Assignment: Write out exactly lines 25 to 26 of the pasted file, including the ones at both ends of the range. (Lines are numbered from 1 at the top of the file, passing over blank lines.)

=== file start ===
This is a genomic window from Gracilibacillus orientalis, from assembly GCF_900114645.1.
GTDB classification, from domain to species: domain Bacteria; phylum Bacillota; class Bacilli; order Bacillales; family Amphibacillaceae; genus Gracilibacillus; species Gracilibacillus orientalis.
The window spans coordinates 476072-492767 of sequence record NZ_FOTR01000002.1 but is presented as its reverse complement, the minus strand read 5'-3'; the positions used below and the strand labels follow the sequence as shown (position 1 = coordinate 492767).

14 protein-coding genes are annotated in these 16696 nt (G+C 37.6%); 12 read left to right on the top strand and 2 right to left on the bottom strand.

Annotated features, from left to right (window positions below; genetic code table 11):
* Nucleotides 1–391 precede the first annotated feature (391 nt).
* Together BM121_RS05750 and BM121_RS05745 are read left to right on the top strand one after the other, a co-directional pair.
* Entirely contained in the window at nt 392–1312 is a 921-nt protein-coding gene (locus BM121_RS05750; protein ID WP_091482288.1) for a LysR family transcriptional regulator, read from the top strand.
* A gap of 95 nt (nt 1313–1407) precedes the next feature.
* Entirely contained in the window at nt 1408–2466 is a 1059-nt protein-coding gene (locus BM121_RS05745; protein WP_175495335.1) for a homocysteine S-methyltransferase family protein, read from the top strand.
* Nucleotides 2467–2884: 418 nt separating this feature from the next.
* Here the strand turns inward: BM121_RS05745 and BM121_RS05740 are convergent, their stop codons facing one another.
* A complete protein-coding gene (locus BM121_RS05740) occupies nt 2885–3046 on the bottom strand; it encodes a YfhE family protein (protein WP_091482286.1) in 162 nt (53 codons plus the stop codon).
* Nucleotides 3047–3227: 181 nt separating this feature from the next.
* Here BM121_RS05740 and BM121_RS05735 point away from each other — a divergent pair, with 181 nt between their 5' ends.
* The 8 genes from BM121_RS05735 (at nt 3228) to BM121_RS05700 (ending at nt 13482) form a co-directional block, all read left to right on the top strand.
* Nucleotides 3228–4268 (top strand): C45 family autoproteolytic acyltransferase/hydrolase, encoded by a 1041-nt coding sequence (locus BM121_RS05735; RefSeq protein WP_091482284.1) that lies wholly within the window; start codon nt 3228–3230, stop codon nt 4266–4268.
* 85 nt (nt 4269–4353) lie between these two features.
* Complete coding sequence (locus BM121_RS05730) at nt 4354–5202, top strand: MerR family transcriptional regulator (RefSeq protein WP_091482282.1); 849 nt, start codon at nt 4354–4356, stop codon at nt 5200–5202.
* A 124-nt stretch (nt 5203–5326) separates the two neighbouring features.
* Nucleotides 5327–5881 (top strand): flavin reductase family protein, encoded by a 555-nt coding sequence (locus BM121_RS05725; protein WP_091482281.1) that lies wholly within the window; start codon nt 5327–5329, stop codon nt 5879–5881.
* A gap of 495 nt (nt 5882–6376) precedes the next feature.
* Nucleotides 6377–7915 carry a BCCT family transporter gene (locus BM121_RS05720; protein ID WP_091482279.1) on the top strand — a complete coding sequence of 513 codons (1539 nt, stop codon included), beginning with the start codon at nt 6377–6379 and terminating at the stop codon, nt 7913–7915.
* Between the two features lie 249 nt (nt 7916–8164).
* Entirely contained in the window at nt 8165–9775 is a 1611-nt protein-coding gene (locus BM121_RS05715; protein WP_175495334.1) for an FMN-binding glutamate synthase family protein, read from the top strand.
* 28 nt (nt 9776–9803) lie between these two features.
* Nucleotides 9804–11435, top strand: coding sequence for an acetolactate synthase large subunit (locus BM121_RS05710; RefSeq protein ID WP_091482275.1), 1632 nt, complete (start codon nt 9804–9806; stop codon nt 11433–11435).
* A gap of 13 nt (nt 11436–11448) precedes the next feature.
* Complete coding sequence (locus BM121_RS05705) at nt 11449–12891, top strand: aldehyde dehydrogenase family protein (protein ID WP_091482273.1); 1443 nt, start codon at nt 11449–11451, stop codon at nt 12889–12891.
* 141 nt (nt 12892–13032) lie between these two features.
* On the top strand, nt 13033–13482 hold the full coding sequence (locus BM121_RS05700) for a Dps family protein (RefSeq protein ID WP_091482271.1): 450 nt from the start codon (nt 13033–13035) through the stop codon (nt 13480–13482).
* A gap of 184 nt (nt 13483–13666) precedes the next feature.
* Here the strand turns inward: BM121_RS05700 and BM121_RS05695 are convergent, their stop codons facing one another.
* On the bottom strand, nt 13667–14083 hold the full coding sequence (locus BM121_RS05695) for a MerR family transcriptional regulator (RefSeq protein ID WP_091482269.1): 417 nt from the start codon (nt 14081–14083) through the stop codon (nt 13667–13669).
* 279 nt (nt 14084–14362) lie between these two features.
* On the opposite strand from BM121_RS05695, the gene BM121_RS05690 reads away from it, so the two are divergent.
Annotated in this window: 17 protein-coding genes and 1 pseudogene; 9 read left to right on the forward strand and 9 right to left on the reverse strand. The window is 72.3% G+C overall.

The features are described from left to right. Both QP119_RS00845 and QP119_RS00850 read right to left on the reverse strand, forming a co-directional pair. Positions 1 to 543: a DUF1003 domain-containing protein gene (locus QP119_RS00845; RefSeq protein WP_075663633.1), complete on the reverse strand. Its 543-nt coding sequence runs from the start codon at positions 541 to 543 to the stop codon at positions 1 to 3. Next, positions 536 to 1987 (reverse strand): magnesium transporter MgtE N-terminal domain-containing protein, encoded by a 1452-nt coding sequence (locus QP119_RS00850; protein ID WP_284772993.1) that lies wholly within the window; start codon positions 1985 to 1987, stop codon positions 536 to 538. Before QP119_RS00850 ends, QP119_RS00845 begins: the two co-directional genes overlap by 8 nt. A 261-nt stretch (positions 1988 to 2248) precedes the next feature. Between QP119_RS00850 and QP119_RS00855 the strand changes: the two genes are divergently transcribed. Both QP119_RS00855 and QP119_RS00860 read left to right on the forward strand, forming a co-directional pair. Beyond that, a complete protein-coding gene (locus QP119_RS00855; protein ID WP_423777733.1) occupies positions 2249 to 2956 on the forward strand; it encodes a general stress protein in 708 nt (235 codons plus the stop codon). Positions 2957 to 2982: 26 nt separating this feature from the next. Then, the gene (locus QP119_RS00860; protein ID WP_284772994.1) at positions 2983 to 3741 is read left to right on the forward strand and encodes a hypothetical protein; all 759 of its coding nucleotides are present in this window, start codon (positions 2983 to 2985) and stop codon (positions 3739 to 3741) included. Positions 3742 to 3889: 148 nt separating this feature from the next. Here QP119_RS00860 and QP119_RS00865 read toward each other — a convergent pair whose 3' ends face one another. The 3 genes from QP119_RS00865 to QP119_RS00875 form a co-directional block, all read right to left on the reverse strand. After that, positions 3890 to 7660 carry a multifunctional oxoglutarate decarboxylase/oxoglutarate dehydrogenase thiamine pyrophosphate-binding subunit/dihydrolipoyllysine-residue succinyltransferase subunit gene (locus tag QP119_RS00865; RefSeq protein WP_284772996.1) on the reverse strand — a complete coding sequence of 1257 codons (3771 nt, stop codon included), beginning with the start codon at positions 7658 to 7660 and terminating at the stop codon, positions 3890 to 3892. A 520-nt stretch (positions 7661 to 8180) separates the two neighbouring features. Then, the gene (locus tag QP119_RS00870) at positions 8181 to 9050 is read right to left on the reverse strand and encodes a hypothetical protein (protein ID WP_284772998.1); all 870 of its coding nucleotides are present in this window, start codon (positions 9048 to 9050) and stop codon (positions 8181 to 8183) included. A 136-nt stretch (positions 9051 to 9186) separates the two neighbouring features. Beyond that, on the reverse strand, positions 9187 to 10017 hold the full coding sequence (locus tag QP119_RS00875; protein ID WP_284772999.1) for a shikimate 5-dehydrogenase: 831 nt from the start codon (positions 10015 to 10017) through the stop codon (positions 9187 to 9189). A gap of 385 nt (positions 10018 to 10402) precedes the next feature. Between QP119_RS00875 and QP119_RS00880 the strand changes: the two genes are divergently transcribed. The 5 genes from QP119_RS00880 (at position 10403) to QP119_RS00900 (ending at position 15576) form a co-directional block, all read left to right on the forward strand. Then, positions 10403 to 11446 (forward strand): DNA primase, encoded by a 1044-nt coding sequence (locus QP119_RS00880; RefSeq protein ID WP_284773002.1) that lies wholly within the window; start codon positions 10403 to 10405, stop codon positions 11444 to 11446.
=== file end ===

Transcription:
* Entirely contained in the window at nt 8165–9775 is a 1611-nt protein-coding gene (locus BM121_RS05715; protein WP_175495334.1) for an FMN-binding glutamate synthase family protein, read from the top strand.
* 28 nt (nt 9776–9803) lie between these two features.